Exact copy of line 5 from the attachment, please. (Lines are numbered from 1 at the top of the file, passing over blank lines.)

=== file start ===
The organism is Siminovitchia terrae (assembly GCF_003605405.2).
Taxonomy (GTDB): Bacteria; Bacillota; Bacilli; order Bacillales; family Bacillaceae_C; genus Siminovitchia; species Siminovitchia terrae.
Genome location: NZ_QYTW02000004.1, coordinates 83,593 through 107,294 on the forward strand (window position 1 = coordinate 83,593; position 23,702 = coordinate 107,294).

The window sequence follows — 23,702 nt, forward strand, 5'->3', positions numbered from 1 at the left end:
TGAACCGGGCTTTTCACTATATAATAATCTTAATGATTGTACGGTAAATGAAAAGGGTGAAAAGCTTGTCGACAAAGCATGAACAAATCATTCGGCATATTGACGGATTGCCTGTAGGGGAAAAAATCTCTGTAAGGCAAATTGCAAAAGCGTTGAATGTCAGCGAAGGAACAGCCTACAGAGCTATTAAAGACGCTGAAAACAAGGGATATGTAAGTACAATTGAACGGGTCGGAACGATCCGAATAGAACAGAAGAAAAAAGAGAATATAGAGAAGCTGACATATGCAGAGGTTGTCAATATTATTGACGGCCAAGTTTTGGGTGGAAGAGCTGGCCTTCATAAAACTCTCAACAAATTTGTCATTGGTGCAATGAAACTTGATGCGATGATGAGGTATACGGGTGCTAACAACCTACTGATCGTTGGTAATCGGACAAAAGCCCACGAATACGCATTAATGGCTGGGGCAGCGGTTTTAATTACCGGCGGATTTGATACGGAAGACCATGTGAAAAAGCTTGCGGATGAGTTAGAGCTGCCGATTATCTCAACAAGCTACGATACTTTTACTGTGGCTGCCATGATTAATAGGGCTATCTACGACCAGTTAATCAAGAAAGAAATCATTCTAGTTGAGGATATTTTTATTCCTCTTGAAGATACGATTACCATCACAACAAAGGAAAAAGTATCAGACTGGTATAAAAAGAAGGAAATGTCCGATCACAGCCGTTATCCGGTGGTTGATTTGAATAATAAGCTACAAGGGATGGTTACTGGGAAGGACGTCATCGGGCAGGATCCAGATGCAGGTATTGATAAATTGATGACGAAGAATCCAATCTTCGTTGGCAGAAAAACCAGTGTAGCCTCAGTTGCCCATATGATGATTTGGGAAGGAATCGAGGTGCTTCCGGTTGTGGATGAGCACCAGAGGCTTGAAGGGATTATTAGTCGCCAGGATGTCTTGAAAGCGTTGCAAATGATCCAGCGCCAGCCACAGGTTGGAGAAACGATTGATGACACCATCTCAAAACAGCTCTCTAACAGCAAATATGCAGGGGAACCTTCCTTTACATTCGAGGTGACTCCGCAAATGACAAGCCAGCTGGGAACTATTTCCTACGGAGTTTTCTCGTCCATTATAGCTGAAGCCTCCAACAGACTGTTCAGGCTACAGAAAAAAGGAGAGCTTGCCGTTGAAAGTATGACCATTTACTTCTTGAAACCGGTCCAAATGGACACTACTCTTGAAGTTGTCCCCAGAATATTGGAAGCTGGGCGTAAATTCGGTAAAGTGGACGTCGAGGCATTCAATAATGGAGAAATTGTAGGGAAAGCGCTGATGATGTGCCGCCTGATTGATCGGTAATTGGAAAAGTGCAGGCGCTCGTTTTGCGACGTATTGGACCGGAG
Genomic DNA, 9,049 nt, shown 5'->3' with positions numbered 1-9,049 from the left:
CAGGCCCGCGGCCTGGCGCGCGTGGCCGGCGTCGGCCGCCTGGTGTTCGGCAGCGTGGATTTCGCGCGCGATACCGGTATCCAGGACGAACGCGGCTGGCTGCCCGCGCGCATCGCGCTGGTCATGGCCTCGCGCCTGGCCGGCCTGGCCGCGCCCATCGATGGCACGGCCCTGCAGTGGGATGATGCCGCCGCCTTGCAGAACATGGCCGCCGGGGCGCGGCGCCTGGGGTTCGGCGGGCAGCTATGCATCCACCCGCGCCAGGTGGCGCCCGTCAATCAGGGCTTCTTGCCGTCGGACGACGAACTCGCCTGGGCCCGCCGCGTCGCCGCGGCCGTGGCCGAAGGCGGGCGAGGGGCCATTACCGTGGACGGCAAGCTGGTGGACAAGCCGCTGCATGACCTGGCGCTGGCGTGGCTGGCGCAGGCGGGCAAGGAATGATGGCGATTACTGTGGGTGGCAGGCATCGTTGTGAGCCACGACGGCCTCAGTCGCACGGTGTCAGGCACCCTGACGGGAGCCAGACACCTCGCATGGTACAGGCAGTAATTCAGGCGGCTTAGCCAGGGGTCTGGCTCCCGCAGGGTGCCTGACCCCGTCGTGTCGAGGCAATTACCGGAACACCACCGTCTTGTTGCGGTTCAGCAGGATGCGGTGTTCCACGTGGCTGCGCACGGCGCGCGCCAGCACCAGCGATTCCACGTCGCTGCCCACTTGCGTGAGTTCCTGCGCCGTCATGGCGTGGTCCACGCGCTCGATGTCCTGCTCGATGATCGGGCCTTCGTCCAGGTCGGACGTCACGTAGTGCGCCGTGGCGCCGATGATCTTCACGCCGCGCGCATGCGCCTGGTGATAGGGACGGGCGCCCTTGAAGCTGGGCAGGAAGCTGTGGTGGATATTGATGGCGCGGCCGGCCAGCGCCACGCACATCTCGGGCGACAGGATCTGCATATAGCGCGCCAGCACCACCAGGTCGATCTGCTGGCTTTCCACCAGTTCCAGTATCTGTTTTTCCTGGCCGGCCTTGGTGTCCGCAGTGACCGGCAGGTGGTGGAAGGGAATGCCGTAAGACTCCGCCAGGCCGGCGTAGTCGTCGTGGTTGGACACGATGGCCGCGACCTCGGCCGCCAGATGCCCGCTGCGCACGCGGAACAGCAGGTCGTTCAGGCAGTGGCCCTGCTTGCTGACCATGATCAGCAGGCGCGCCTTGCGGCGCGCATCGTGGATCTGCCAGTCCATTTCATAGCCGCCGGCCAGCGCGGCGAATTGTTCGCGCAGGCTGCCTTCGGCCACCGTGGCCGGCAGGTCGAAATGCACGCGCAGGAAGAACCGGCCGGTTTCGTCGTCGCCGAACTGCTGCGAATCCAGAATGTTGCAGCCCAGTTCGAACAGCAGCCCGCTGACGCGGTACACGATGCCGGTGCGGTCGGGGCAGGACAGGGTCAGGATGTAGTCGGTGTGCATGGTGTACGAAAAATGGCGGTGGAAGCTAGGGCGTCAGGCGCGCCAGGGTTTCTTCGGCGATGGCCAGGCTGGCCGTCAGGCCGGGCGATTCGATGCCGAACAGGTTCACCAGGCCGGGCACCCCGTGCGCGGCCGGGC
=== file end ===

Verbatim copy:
TGAACCGGGCTTTTCACTATATAATAATCTTAATGATTGTACGGTAAATGAAAAGGGTGAAAAGCTTGTCGACAAAGCATGAACAAATCATTCGGCATATTGACGGATTGCCTGTAGGGGAAAAAATCTCTGTAAGGCAAATTGCAAAAGCGTTGAATGTCAGCGAAGGAACAGCCTACAGAGCTATTAAAGACGCTGAAAACAAGGGATATGTAAGTACAATTGAACGGGTCGGAACGATCCGAATAGAACAGAAGAAAAAAGAGAATATAGAGAAGCTGACATATGCAGAGGTTGTCAATATTATTGACGGCCAAGTTTTGGGTGGAAGAGCTGGCCTTCATAAAACTCTCAACAAATTTGTCATTGGTGCAATGAAACTTGATGCGATGATGAGGTATACGGGTGCTAACAACCTACTGATCGTTGGTAATCGGACAAAAGCCCACGAATACGCATTAATGGCTGGGGCAGCGGTTTTAATTACCGGCGGATTTGATACGGAAGACCATGTGAAAAAGCTTGCGGATGAGTTAGAGCTGCCGATTATCTCAACAAGCTACGATACTTTTACTGTGGCTGCCATGATTAATAGGGCTATCTACGACCAGTTAATCAAGAAAGAAATCATTCTAGTTGAGGATATTTTTATTCCTCTTGAAGATACGATTACCATCACAACAAAGGAAAAAGTATCAGACTGGTATAAAAAGAAGGAAATGTCCGATCACAGCCGTTATCCGGTGGTTGATTTGAATAATAAGCTACAAGGGATGGTTACTGGGAAGGACGTCATCGGGCAGGATCCAGATGCAGGTATTGATAAATTGATGACGAAGAATCCAATCTTCGTTGGCAGAAAAACCAGTGTAGCCTCAGTTGCCCATATGATGATTTGGGAAGGAATCGAGGTGCTTCCGGTTGTGGATGAGCACCAGAGGCTTGAAGGGATTATTAGTCGCCAGGATGTCTTGAAAGCGTTGCAAATGATCCAGCGCCAGCCACAGGTTGGAGAAACGATTGATGACACCATCTCAAAACAGCTCTCTAACAGCAAATATGCAGGGGAACCTTCCTTTACATTCGAGGTGACTCCGCAAATGACAAGCCAGCTGGGAACTATTTCCTACGGAGTTTTCTCGTCCATTATAGCTGAAGCCTCCAACAGACTGTTCAGGCTACAGAAAAAAGGAGAGCTTGCCGTTGAAAGTATGACCATTTACTTCTTGAAACCGGTCCAAATGGACACTACTCTTGAAGTTGTCCCCAGAATATTGGAAGCTGGGCGTAAATTCGGTAAAGTGGACGTCGAGGCATTCAATAATGGAGAAATTGTAGGGAAAGCGCTGATGATGTGCCGCCTGATTGATCGGTAATTGGAAAAGTGCAGGCGCTCGTTTTGCGACGTATTGGACCGGAG